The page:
Yucca Cactus Buds
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Yucca buds are petite in size measuring approximately two inches in length. Their skin is vibrant green and slightly warty. The body of the bud is ovate in shape and is divided into three chambers which are notable on the exterior by vertical indentations that run from the stem end to the top of the bud. Atop of the bud are the dried remnants of the Yucca’s flower blossom. The interior chambers of the bud contain a creamy white flesh and immature white seeds. Once fully mature and as the buds begin to dry the seeds will turn to black. At this immature stage, the buds are tender and when raw offer a bright, cucumber flavor with nuances of citrus and soap.
Yucca cactus buds are available in the early summer.
There are many different species of Yucca this specific bud comes from the plant classified as Hesperoyucca whipplei (formerly Yucca whipplei) and is an evergreen shrub and a member of the Agavaceae family. The buds are the immature fruits of the Yucca plant. Yucca can grow for 20 years or more before flowering. The season it is going to flower the Yucca produces a long stalk that grows out of the center of the plant. This stalk will eventually be covered in white flowers which later turn into the Yucca buds or fruits. Yucca plants of Hesperoyucca whipplei only flower once in their lifetime and soon after blooming and fruiting the plant begins to die.
Yucca cactus buds have long provided a valuable source of carbohydrates and dietary fiber and helped sustain those living in the desert regions where it grows.
The immature fruits of the Yucca plant are most commonly prepared roasted over an open fire. The buds can also be dried and ground down to make flour. Early Native Americans would boil or roast the buds then mash them to make a paste for use in preparing sun-dried cakes that could be saved for future food uses. Yucca buds can also be eaten raw as is though many people find their flavor more palatable when cooked. Fresh buds should be kept in a dry location and used within a week. For an extended shelf life, the buds can also be dried and saved whole or ground into flour then stored.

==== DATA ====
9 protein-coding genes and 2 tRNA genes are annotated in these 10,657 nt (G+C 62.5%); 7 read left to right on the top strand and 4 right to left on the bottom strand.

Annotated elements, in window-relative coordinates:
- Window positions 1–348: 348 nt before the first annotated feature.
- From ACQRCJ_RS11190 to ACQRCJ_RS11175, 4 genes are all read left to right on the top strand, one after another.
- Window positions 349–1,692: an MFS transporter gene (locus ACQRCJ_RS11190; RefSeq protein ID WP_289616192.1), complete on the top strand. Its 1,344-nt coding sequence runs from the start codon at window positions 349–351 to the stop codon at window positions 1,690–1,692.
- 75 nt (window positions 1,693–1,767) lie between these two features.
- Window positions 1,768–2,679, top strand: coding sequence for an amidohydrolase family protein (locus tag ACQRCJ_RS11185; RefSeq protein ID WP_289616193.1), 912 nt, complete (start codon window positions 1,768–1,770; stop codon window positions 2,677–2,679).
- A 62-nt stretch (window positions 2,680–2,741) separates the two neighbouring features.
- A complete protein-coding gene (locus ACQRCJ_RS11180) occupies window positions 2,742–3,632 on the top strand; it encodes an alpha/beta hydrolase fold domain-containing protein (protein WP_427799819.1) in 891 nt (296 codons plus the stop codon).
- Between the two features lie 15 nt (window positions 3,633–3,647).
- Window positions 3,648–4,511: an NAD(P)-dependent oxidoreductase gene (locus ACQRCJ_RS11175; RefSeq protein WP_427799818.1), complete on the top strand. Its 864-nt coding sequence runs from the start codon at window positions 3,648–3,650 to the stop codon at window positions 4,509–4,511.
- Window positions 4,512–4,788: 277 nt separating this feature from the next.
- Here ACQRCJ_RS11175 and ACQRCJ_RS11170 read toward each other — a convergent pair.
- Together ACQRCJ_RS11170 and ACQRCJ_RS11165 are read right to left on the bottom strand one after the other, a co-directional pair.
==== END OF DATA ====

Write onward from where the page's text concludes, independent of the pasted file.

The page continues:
The Yucca plant was a much-revered plant amongst Native American tribes. Its buds, flowers, and stalks could be used as a source of sustenance, the roots used to make soap, and the leaf blades to make brooms. The Yucca is a fiber plant, and its leaves were pulled apart into fibers then woven together to make rope, nets, sandals, baskets, blankets, and mats. The process of people gathering together to weave the fibers had meaning beyond the supplies it could produce, it represented a time when families could gather together and talk for hours, with the older generations teaching, the younger about the history and values of the tribe.
Yucca is native to the southwestern United States with different species being native to specific regions. Hesperoyucca grows predominately in the dry and warm desert and chaparral regions of Southern California and Arizona in the United States, and in Baja California, Mexico as well. There are three species of Hesperoyucca; Joshua Tree (Y. brevifolia), banana yucca (Y. baccata), and Mojave yucca (Y. schidigera) however only H. whipplei is found in California. The Yucca has a mutually dependent relationship with the yucca moth, meaning not one organism can survive without the other (a relationship known as “mutualism”). The Yucca plant cannot reproduce seeds without being pollinated by the yucca moth, and the yucca moth caterpillar cannot live without consuming the seeds of the Yucca.
Recipes that include Yucca Cactus Buds. One is easiest, three is harder.
|Challa-peno||Scrambled Eggs with Yucca Flower, Prepared Mexican Style.|